The video-sharing social-networking service TikTok says it has “a zero tolerance stance” on accounts linked to anti-Semitism and other forms of bigotry.
“In addition,” it said in an Aug. 20 post, “we remove race-based harassment and the denial of violent tragedies, such as the Holocaust and slavery. We may also take off-platform behavior into consideration as we establish our policies, such as an account belonging to the leader of a known hate group, to protect people against harm.”
The post was published six days before the museum at Auschwitz young people were portraying themselves on TikTok as victims of the Holocaust in a “hurtful and offensive” manner.
TikTok told JNS that the platform “blocked the #holocaustchallenge earlier this week to discourage people from participating. We do not condone content like this and are redirecting searches for it to our Community Guidelines to further educate users about our policies and the supportive, inclusive community we are working to foster on TikTok.”
Last Monday, a TikTok video surfaced of US Army Second Lt. Nathan Freihofer, an influencer on the video-sharing social-networking service with almost 3 million followers, making a Holocaust joke.
Counter Extremism Project senior research analyst Josh Lipowsky told JNS that while social-media companies such as TikTok have been taking steps to combat bigotry, more needs to be done.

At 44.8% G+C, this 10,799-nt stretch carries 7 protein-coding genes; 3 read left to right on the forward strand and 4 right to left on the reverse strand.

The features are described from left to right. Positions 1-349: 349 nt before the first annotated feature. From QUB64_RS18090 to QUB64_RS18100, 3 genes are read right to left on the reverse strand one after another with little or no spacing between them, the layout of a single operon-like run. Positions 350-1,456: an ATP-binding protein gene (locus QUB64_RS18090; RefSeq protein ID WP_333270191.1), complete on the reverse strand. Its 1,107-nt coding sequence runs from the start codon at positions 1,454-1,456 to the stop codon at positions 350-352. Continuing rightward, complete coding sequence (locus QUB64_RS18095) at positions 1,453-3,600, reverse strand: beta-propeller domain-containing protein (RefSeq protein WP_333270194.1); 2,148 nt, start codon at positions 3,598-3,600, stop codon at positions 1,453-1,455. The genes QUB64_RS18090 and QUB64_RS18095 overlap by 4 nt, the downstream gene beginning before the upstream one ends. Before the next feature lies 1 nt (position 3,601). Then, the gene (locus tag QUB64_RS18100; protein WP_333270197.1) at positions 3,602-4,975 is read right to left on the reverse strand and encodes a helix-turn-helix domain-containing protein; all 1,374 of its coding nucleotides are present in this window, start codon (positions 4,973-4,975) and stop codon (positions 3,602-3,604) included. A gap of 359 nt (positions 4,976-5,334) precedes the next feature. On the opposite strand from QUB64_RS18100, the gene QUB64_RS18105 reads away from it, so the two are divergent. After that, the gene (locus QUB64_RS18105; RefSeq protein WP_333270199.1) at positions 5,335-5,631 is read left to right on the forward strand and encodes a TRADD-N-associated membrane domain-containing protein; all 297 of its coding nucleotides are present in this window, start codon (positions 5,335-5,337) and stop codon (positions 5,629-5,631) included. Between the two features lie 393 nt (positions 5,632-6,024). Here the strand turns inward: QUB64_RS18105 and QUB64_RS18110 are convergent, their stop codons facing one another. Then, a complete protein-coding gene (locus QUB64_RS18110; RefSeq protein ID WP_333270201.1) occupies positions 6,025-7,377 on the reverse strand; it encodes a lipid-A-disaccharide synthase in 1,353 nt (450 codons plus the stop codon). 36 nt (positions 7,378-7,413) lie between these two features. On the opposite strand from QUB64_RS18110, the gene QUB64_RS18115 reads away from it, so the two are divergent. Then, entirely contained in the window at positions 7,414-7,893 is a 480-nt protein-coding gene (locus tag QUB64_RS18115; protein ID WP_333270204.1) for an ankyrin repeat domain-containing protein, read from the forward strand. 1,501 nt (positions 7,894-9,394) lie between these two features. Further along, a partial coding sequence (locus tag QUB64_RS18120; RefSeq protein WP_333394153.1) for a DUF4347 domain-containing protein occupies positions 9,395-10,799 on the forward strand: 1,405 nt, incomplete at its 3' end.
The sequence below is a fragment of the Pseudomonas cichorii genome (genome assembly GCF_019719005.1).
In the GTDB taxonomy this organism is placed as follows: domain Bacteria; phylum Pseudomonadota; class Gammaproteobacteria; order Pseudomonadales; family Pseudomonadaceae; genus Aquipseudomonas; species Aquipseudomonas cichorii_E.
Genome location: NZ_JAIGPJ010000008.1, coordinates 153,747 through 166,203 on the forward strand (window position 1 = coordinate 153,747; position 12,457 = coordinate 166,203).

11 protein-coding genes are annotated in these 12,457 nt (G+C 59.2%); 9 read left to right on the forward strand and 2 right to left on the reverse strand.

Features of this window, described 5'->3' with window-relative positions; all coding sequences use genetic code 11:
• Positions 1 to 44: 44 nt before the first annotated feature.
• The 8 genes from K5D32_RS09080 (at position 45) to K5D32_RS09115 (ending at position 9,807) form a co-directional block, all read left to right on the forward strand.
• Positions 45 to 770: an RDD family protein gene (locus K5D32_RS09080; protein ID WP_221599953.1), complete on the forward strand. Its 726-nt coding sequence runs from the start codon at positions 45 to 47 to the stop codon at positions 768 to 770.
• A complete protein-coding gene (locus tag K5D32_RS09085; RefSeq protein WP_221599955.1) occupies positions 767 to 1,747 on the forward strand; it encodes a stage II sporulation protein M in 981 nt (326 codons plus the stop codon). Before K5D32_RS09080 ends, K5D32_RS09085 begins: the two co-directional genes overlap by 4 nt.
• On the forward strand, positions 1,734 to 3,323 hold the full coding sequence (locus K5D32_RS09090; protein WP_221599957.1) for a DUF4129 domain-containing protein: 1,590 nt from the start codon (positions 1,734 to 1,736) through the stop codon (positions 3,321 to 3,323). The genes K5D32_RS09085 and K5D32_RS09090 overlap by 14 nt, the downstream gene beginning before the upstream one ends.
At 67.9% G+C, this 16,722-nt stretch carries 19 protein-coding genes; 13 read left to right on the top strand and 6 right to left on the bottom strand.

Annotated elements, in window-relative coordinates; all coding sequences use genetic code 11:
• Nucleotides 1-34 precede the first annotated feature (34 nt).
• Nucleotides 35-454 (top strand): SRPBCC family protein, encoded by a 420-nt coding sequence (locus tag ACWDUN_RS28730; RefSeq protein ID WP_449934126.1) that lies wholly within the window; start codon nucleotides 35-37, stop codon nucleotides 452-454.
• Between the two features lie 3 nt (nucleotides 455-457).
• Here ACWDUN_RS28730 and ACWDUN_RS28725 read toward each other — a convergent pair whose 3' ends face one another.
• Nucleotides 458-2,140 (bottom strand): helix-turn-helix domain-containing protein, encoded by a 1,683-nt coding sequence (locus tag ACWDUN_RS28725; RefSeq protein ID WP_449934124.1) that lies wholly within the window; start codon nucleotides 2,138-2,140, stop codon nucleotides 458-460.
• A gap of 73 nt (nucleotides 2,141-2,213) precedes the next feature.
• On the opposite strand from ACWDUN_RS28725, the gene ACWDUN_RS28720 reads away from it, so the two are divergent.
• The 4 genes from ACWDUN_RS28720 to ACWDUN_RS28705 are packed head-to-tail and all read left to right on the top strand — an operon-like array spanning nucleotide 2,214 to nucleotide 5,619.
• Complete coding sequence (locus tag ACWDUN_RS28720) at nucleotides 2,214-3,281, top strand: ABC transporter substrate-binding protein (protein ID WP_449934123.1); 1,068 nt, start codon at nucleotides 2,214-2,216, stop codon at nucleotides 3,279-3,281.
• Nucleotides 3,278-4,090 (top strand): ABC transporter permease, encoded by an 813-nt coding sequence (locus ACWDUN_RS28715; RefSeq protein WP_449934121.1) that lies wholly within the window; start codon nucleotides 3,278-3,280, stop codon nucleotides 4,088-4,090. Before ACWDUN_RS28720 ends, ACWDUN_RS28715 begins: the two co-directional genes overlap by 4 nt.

He said that TikTok’s “comprehensive and specific hate-speech policies … are a step in the right direction for social media,” as “Twitter, Facebook, and other platforms have also instituted policies forbidding hate speech and symbols based on race, religion, sex, and other protected criteria.”
“These policies are all great on paper, but we need to see the tech companies proactively enforcing [them] to protect their users,” he stressed. “TikTok and other social-media companies have to do more than just pay lip service to fighting extremism on their platforms. They need to quickly and uniformly enforce their policies to protect against the abuse of their platforms. These are private platforms and the companies that own them have a responsibility to the public to ensure that extremists are not abusing their sites.”
Lipowsky said “some may argue that this is an infringement of free speech, but the fact is these are private companies that have every legal right to limit how their services are used.”
Furthermore, he added, “they have the moral responsibility to ensure that their platforms are not being subverted for the promulgation of hate speech. If extremists manipulate these services into platforms for hate and recruitment to extremist ideologies, then the tech companies are ultimately responsible for those consequences.”